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A major constraint on smallholder dairy farms in Kenya is inadequate feed supply resulting in low productivity. In Kiambu district of the Central Highlands, principal feed resources are cultivated Napier grass, roadside grass and fodder from maize, including stover and higher quality thinnings cut during the growing period. An average farmer in Kiambu owns 0.8 ha of which 0.19 and 0.17 ha are dedicated to Napier and maize cultivation, respectively, and 2.2 cows producing 5.8 kg milk/day (Staal et al. 1998). Meeting the feed requirements of the dairy animals, while maintaining food production is already a challenge. There are indications that the maize crop will become increasingly important as a source of fodder (Staal et al. 1998). Methu (1998) showed that by planting 4 rather 2 maize seeds per hole, 1.9 t DM/ha of thinnings, with high energy and N content could be harvested without affecting significantly the yields of stover or grain. The present study explored further the potential of increasing production of good quality thinnings without jeopardising grain yield in a series of on-farm trials.
Surface and basal long profiles are reconstructed for 13 outlet glaciers that drained ice from a large ice field (80 km by 120 km) that formed in the western Grampians of Scotland during part of the Late-glacial period (c, 14000–10000years BP). Basal shear stresses are calculated at 5 km intervals along the central flowlines of the reconstructed outlet glaciers. Individual basal shear stresses for the outlet glaciers range from 10 to 204 kPa. Variations in calculated basal shear stresses within and between the glaciers are mainly explained by differences in bedrock topography, extending and compressional flow, and by differences in basal boundary conditions. Low basal shear stresses (<53kPa) calculated for the terminal zones of Creran, Menteith and Lomond glaciers are partly explained by the overriding of glaciomarine clays with inferred high pore-water pressures and a low yield strength that may have led to rapid basal sliding and thinning of the ice lobes.
Reliable radiocarbon dating depends upon well-defined samples. We have been investigating whether or not reliable 14C dates can be obtained directly from sub-fossil insect cuticle or biochemical fractions derived from it. Initial carbon and nitrogen stable isotope measurements on sub-fossil insect chitin from species with known feeding behaviors found within a single site (St Bees, Cumbria) clustered in a manner reminiscent of trophic level effects seen in terrestrial ecosystems. Although this finding implied some chemical stability, the measurement of CN ratios from the same samples indicated compositional variability. In addition, 14C dates obtained from these same samples were different from dates obtained from plant macrofossils found at the same depth. We have experimented with protocols designed to biochemically reduce chitin to its principle carbohydrate component glucosamine with the aim of using this compound to generate reliable 14C dates. Solvent extractions of sub-fossil chitin were carried out to remove both endogenous and exogenous lipid-soluble materials. Base hydrolysis reactions designed to extract polypeptides retained surprisingly high levels of contaminating amino acids. Proteinase K enzyme treatment had little affect on the level of amino acid contamination. Strong acid hydrolysis reactions designed to depolymerize chitin to glucosamine yielded only 5% glucosamine. Clearly alternative methods of chitin depolymerization must be identified before the purification and 14C dating of glucosamine from sub-fossil chitin becomes practical.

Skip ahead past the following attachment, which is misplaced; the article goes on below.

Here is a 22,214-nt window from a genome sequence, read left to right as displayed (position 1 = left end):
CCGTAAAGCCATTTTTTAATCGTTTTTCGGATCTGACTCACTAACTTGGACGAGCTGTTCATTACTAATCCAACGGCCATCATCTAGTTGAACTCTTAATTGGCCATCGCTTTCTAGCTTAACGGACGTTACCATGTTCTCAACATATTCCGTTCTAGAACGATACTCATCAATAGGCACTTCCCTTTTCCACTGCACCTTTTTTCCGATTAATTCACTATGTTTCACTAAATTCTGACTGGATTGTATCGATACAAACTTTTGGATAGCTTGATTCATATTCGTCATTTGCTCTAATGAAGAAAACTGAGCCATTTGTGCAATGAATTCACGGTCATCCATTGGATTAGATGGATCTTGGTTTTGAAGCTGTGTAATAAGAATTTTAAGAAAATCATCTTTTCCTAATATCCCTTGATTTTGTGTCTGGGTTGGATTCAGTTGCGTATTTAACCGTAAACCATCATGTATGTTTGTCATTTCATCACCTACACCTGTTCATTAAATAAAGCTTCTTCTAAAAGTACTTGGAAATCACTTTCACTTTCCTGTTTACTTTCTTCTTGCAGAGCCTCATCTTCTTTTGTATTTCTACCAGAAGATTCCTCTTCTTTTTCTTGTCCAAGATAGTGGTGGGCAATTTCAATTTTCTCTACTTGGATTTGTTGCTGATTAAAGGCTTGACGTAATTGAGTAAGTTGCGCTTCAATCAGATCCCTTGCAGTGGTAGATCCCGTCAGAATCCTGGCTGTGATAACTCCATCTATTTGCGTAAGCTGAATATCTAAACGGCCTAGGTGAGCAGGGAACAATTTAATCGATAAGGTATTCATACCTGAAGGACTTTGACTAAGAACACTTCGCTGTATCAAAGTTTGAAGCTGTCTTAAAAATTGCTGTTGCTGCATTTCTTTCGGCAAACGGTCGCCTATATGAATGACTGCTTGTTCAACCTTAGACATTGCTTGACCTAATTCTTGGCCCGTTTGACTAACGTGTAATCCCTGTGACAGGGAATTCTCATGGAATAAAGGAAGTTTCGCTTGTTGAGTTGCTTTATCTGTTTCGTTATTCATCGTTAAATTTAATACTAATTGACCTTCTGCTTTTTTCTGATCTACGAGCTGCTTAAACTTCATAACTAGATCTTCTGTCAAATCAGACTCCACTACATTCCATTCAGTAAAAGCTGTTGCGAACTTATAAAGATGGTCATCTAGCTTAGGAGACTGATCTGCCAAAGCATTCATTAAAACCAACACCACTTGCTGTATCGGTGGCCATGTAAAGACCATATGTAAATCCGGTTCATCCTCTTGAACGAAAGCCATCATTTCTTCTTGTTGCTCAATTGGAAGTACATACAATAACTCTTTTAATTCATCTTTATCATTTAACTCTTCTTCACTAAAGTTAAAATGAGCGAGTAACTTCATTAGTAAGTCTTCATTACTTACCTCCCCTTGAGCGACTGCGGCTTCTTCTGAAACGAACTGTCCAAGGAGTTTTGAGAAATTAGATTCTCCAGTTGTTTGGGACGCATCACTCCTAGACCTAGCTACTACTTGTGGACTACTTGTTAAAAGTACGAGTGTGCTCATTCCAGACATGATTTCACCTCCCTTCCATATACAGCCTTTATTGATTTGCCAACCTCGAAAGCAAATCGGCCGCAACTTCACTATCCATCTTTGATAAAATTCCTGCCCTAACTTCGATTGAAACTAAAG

This paper considers science aspects of a 1980 spacecraft reconnaissance of Comet Encke. The mission discussed is a ballistic flyby (more exactly, a fly-through) of P/Encke, using either a spin-stabilized spacecraft, without despin of instruments, or a 3-axis-stabilized spacecraft. Celestial mechanics and imaging aspects of such a mission have been considered in more detail by Bender (1) and by Jaffe et al (2), respectively. Engineering designs (3, 4) and more detailed accounts of science aspects are given in other documents. A different approach to an Encke ballistic flyby has been suggested by Farquahar et al (5). Yeomans (6) has considered ephemeris uncertainties associated with such missions.
The present observational problem of understanding the nature and origin of comets is analogous to that we would face in attempting to understand a planet and its atmosphere if we possessed only data on its ionosphere and exosphere. Virtually everything we can observe remotely is a part of the rapidly escaping gas and dust atmosphere of the comet.